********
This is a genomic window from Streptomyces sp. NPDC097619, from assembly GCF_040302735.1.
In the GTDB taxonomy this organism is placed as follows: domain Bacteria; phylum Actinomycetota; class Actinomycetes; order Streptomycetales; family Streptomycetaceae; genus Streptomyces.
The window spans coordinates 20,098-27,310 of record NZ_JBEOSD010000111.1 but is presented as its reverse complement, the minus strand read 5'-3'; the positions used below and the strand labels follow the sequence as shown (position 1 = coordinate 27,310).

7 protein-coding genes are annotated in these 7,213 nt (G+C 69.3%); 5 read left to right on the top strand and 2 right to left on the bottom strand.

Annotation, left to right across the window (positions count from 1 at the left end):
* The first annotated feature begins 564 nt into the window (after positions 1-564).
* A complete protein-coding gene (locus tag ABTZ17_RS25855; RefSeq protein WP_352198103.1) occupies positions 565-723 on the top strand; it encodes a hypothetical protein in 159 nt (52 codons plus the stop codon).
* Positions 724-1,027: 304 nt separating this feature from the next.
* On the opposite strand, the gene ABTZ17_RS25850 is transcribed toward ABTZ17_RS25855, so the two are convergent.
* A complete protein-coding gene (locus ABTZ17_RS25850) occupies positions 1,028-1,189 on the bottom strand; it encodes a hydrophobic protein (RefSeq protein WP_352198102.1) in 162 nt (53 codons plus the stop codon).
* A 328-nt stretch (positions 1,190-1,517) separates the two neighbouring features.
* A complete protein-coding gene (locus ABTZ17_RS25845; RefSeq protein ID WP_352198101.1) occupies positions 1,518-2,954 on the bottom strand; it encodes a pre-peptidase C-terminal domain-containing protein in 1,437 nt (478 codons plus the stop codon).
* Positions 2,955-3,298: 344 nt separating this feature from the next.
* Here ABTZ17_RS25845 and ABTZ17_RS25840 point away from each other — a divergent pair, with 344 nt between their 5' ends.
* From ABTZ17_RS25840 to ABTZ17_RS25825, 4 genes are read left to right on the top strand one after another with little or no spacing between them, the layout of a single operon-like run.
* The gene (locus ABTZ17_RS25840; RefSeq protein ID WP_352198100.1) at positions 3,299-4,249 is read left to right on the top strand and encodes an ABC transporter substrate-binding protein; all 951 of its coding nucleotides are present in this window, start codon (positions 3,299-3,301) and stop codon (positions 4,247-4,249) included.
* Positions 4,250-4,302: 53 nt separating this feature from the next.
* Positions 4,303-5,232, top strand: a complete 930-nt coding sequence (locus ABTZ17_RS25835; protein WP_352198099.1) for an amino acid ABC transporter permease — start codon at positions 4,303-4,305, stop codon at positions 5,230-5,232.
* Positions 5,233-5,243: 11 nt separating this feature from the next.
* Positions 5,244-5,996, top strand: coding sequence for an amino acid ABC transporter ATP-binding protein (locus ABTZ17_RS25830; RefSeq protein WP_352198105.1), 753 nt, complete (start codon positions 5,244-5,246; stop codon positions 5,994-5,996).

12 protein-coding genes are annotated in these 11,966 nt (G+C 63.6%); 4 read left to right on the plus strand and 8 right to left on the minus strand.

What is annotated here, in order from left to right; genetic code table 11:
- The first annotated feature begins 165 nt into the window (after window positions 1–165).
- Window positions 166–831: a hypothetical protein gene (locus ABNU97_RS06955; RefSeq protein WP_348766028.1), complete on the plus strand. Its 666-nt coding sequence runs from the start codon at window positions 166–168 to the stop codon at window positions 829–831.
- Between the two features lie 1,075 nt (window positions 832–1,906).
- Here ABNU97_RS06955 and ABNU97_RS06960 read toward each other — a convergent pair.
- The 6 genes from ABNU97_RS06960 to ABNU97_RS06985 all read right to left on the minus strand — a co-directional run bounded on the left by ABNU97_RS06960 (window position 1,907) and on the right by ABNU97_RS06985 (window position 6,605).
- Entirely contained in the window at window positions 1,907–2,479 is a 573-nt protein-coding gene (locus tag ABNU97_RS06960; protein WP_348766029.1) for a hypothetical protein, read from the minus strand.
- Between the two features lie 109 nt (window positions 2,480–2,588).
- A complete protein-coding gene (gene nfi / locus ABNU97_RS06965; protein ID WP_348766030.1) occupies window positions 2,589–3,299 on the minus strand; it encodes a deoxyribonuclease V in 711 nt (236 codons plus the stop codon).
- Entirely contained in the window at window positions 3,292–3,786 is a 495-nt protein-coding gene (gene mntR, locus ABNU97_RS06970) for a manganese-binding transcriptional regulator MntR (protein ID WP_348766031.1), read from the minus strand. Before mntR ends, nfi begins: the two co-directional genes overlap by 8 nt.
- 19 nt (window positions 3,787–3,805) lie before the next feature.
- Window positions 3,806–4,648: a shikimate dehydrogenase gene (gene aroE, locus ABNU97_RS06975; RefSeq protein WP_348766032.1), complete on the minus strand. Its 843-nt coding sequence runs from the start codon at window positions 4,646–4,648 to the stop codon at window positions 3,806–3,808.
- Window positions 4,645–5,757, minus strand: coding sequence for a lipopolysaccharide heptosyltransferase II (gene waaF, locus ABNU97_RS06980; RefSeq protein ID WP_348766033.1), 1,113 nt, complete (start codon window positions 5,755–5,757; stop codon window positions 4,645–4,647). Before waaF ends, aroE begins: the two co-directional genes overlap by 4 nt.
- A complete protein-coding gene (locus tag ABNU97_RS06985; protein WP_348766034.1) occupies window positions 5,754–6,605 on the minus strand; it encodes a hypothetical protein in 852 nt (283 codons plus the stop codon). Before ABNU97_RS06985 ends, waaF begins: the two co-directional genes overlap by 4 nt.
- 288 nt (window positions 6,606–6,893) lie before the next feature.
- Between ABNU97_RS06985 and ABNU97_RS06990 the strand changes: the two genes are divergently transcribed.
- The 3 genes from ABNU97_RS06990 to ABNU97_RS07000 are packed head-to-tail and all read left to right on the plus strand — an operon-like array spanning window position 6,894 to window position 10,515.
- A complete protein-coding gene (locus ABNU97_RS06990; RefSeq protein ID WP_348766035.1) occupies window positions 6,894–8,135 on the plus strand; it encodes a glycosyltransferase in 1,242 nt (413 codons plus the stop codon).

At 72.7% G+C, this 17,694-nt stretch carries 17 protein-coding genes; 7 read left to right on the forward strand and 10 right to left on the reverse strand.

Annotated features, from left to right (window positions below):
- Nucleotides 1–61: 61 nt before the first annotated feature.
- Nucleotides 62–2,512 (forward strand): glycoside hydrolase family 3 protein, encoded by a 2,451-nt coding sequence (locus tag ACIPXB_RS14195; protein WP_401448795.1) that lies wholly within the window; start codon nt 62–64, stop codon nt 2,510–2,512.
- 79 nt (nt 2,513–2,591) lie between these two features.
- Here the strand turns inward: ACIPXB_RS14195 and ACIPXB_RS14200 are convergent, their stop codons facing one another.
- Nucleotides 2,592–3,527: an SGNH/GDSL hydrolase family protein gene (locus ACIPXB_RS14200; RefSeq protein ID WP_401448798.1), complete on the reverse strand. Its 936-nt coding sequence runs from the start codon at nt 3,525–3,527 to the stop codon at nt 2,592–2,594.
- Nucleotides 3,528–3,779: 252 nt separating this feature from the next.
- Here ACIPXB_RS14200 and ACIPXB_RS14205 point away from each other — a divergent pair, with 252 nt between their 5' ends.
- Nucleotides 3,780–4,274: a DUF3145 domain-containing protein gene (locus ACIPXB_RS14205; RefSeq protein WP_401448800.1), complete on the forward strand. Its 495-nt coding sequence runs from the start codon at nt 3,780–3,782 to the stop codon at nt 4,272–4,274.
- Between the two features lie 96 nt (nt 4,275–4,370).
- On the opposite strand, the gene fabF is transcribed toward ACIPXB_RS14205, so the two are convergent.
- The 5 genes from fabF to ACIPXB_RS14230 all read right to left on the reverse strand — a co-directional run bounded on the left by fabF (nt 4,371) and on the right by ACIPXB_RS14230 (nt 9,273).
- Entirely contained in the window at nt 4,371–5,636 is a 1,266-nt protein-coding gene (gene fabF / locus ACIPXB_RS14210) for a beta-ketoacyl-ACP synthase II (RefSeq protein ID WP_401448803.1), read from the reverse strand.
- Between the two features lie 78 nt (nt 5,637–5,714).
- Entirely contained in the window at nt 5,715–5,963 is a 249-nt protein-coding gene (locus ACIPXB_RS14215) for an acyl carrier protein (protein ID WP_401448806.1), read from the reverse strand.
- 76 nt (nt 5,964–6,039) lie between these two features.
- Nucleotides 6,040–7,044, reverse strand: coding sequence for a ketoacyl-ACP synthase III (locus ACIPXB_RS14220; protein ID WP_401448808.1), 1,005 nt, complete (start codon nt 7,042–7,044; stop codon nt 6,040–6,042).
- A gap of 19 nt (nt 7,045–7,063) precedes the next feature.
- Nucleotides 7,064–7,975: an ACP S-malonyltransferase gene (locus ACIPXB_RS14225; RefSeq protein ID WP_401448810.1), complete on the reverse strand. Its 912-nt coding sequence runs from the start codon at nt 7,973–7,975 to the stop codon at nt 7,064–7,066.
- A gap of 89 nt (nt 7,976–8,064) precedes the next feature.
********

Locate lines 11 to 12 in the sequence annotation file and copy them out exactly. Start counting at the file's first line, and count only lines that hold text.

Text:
* A 328-nt stretch (positions 1,190-1,517) separates the two neighbouring features.
* A complete protein-coding gene (locus ABTZ17_RS25845; RefSeq protein ID WP_352198101.1) occupies positions 1,518-2,954 on the bottom strand; it encodes a pre-peptidase C-terminal domain-containing protein in 1,437 nt (478 codons plus the stop codon).